Images courtesy Stüssy

take an exclusive first look inside stüssy’s first london store

It’s opening this Friday in Soho.

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Aug 28 2018, 11:32am

Images courtesy Stüssy

This Friday, 31st August, Stüssy will open its London Chapter in Soho. The London Chapter -- what they call their stores -- is the latest addition the brand’s worldwide network, which includes Amsterdam, LA and Toronto. The London Chapter was designed to “feel like California” and its “spirit of innovative adventurousness”, according to architect Willo Perron of W&PA, who designed it. It features classic, deconstructed and stripped back materials, as well as a giant trademark 8-ball.

The store launch will be marked with a release of limited edition collaborations with Aries and Gimme 5, and commemorative London 8-ball T-shirts, teacups, tracksuits, side bags and hats. A collaboration with Dr Martens will follow in September.

Launched by surfer Shawn Stussy in the mid-80s, the brand were pioneers in the streetwear world, taking elements from surf and skate culture and combining it with the aesthetic codes of musical subcultures, like hardcore punk and hip-hop, which were emerging at the time. i-D and Stüssy have a relationship stretching back to that time, and recently renewed it with a capsule collaboration of tees and hoodies.

Many London based members of the International Stüssy Tribe have also collaborated with i-D in the past, and despite this being their first London store, Stüssy and the city have a long relationship, as OG Tribe member and London native Alex Turnbull aka Alex Baby writes below...

“As Stüssy prepares to open their new store in the heart of London’s Soho, now seems a good time to highlight some of the lesser known connections between the early DNA of the brand and this great city. It’s always been about the present but ‘in this great future you can’t forget your past’.

Without cultural connectivity, what we wear becomes merely a superficial layer without meaning. Stüssy has always been the brand that embodied the concepts of heritage and authenticity that have become part of the fabric of modern culture. In truth, they pretty much created it.

Shawn Stussy started out as a surf shaper. The logo, actually a signature or tag, was the stamp on the board. The blueprint for ‘streetwear’ did not yet exist. He printed a shirt with the logo to wear at a trade fair. Buyers bought the boards but went mad for the shirts. The rest, as they say, is history. The next year the same thing happened with his knee length cut-off khaki shorts. Today it’s the silhouette of a generation.

To get a snapshot of early street style in the pre-Stüssy era, think Run DMC Double Goose down jackets and sneakers from thrift stores. Everything was appropriated and impossible to get even for the handful of people who knew what to look for. Stüssy was the first brand to emerge from within the culture. Early style was an individual mish-mash of genres; Stussy took elements of surf and skate, hip-hop, reggae and east LA lowrider culture and combined them with a Comme des Garçons sensibility, turning the company into the first modern clothing brand. We all knew the moment we saw our first piece of Stüssy that things had changed forever.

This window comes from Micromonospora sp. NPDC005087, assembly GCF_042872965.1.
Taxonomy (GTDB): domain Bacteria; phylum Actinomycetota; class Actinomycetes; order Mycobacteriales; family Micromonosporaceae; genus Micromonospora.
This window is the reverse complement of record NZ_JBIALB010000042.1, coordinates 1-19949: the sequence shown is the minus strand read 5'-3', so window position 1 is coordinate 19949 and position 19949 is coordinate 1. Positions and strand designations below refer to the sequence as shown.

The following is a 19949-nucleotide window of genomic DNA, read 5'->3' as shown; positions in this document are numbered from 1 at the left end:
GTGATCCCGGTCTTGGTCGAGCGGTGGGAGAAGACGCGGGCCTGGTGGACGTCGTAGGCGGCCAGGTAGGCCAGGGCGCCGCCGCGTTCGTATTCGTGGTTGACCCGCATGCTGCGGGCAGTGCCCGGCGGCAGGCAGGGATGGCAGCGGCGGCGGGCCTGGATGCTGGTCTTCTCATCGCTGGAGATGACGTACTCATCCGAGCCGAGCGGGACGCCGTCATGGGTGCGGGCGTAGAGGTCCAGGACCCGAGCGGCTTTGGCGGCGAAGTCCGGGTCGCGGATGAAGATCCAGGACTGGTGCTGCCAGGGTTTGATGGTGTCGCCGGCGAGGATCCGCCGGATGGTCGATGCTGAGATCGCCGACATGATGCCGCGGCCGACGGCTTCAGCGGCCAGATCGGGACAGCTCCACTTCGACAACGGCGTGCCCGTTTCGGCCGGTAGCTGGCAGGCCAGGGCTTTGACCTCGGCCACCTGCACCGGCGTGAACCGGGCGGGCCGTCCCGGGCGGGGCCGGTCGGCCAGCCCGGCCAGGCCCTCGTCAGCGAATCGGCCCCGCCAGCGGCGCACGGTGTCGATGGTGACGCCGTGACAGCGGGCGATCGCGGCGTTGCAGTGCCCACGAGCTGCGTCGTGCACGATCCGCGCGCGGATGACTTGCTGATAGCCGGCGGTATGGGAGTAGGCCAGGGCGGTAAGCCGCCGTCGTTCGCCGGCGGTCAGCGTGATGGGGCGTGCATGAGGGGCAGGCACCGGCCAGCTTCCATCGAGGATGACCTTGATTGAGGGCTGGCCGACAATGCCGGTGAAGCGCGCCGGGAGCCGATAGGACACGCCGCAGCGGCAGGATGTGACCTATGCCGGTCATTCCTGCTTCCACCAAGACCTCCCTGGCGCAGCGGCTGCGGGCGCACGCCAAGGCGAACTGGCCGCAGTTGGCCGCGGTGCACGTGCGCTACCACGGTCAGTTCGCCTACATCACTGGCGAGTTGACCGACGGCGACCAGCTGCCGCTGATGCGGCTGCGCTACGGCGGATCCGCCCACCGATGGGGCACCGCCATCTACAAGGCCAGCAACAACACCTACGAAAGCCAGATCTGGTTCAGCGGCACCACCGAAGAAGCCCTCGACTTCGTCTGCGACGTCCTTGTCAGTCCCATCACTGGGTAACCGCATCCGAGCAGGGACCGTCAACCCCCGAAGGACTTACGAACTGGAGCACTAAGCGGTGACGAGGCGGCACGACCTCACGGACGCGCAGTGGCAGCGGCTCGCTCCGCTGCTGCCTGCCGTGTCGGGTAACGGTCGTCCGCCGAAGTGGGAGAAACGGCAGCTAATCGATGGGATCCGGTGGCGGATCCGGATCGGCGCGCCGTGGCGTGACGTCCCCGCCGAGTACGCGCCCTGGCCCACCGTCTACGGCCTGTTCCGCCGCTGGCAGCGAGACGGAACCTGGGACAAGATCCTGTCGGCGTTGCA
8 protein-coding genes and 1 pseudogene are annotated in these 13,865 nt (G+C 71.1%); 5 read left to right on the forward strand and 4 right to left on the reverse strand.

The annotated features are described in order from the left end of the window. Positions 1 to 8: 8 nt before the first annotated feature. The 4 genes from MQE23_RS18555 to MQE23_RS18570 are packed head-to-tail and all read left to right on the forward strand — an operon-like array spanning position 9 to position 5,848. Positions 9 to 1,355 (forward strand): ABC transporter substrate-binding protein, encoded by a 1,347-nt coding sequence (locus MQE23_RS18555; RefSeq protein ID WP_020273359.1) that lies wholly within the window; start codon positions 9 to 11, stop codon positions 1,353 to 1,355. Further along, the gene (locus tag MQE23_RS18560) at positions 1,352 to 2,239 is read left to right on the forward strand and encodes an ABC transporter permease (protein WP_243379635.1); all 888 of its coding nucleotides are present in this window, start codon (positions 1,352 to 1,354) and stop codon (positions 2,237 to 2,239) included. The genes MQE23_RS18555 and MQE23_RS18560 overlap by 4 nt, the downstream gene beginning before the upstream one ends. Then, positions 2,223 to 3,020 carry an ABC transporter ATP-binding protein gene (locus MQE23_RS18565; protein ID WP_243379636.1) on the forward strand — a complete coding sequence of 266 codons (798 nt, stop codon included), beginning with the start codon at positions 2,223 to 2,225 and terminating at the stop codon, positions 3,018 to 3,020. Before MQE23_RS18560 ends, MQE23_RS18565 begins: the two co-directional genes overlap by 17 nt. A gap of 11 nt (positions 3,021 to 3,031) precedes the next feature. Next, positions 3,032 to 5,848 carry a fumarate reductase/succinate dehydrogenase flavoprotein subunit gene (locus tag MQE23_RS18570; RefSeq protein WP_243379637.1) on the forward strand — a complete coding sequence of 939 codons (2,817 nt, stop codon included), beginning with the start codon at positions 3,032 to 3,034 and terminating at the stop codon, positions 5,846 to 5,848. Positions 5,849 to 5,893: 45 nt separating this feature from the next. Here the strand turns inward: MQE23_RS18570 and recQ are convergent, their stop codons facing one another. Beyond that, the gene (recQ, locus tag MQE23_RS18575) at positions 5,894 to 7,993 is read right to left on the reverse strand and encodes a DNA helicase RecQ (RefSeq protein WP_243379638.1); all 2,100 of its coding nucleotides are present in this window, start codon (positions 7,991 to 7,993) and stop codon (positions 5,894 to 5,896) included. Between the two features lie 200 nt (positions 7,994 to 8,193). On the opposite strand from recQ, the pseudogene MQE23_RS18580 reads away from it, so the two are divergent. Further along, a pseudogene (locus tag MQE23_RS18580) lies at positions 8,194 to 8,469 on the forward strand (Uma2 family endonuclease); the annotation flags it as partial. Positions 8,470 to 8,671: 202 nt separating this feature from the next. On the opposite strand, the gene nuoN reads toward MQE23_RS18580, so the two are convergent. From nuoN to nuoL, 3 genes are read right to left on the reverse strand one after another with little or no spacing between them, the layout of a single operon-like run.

Those in the know all went mad for it but you couldn’t get your hands on it, unless you were connected. And one of the critical Stüssy connects from this period was Paul Mittleman, founding member of the New York Chapter alongside Jules Gayton, Albie Ragusa and Dante Ross. Paul acted as a cultural conduit, introducing Shawn to the members of the early London Chapter -- James Lebon, Michael Kopelman, Mick Jones, Barnzley, Johnny ‘Too Bad’ Turnbull, myself. Michael would become a key figure in the evolution Stüssy in Europe and the influence of the London Chapter brought a very different element of style to the Tribe vibe. Urban culture hadn’t yet embraced high fashion and London had the style and swagger in that department.

Mark Lebon, who worked with Ray Petrie, The Face and i-D, shot the iconic double page spread of the London Tribe in Sky Magazine, which kicked the hype about Stüssy to another level. This was decades before the internet. The idea of the tribe referenced The Native Tongues and A Tribe Called Quest but the concept of a global family began with the International Stüssy Tribe. It was an international network of creatives and DJs that became, for the first time, a world tribe in a pre-internet age. It was the first time like-minded people from around the globe began trading cultural currency, be it sneakers, vinyl, tapes or early skate and UFC videos. ‘The fashion freemasons’ as Hiroshi Fujiwara refers to it. Music/Djing and skating were the commonalities.

Fast forward 30 years and it’s still a family affair. Same as it ever was. Mark’s son Tyrone Lebon is taking the Stüssy campaigns to the next level. My daughter Kim features in one. The new generation of the International Stüssy Tribe -- Acyde, Tremaine, Jordan, Guillaume, Benji B and the Deviation crew, Theophilus London, still represent the cutting edge of music and fashion. Stüssy is part of that very DNA of modern ‘streetwear’, in many ways as much a part of culture as extreme sports and DJs. Its history is entwined in the evolution of these pursuits. In a super-saturated world let’s raise a glass to the originals.

‘You won't find it on the internet’”